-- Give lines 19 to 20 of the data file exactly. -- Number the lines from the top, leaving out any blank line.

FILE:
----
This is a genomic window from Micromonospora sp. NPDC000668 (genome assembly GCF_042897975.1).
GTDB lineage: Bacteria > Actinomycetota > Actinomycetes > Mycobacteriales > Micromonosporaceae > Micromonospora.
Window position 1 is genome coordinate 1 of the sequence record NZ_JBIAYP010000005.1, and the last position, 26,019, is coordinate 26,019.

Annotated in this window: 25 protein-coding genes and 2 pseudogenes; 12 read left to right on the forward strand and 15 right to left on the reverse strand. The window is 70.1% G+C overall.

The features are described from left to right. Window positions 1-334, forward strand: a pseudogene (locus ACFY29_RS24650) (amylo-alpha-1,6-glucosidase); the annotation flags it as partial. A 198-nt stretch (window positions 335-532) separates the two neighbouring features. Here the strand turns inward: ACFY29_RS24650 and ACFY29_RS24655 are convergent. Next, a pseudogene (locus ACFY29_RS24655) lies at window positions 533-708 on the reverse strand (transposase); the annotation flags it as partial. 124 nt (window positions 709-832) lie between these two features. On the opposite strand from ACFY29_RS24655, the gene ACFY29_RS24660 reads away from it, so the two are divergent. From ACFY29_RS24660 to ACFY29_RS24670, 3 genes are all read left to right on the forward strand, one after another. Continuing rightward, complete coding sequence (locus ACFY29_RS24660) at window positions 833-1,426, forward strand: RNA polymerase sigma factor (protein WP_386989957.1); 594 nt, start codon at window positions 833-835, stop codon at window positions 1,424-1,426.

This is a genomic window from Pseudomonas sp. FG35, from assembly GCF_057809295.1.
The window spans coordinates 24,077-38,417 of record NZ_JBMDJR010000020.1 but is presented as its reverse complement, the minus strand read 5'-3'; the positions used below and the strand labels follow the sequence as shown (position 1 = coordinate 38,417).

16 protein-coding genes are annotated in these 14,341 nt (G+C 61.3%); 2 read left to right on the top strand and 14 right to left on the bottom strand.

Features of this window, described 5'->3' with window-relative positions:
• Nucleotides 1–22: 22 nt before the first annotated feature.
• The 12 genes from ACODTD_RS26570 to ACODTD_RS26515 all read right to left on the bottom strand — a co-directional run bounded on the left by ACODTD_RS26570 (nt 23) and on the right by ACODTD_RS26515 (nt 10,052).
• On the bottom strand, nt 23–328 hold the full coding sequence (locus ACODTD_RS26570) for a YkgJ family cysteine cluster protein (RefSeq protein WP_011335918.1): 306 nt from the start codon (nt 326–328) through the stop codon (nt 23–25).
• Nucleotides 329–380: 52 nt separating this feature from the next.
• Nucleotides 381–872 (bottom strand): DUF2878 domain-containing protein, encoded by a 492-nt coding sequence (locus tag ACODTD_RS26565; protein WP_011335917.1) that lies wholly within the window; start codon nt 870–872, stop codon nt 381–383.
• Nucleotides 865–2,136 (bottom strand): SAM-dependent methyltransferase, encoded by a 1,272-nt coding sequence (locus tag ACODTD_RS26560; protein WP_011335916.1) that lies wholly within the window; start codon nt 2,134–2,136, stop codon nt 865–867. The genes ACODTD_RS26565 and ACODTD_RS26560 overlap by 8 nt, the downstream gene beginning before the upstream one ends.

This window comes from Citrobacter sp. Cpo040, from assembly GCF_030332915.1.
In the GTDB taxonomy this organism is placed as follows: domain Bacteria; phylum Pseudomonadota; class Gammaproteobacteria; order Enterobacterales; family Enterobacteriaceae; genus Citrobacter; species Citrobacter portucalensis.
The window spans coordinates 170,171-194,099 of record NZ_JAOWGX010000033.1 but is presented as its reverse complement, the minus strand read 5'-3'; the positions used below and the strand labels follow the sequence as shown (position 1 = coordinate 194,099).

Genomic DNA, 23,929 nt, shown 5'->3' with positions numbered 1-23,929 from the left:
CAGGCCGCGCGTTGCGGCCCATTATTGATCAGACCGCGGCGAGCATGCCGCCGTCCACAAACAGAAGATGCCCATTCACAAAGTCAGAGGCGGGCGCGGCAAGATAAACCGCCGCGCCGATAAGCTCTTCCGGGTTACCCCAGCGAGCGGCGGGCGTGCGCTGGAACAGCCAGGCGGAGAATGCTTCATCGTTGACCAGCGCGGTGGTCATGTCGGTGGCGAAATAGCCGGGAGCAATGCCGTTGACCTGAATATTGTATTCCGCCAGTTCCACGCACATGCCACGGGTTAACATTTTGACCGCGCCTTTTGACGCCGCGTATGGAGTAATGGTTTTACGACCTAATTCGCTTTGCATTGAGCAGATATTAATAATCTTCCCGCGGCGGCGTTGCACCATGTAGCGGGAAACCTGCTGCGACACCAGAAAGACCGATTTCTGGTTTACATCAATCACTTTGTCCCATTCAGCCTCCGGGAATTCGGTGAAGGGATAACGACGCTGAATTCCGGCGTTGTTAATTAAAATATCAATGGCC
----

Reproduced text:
Genomic DNA, 23,929 nt, shown 5'->3' with positions numbered 1-23,929 from the left:
CAGGCCGCGCGTTGCGGCCCATTATTGATCAGACCGCGGCGAGCATGCCGCCGTCCACAAACAGAAGATGCCCATTCACAAAGTCAGAGGCGGGCGCGGCAAGATAAACCGCCGCGCCGATAAGCTCTTCCGGGTTACCCCAGCGAGCGGCGGGCGTGCGCTGGAACAGCCAGGCGGAGAATGCTTCATCGTTGACCAGCGCGGTGGTCATGTCGGTGGCGAAATAGCCGGGAGCAATGCCGTTGACCTGAATATTGTATTCCGCCAGTTCCACGCACATGCCACGGGTTAACATTTTGACCGCGCCTTTTGACGCCGCGTATGGAGTAATGGTTTTACGACCTAATTCGCTTTGCATTGAGCAGATATTAATAATCTTCCCGCGGCGGCGTTGCACCATGTAGCGGGAAACCTGCTGCGACACCAGAAAGACCGATTTCTGGTTTACATCAATCACTTTGTCCCATTCAGCCTCCGGGAATTCGGTGAAGGGATAACGACGCTGAATTCCGGCGTTGTTAATTAAAATATCAATGGCC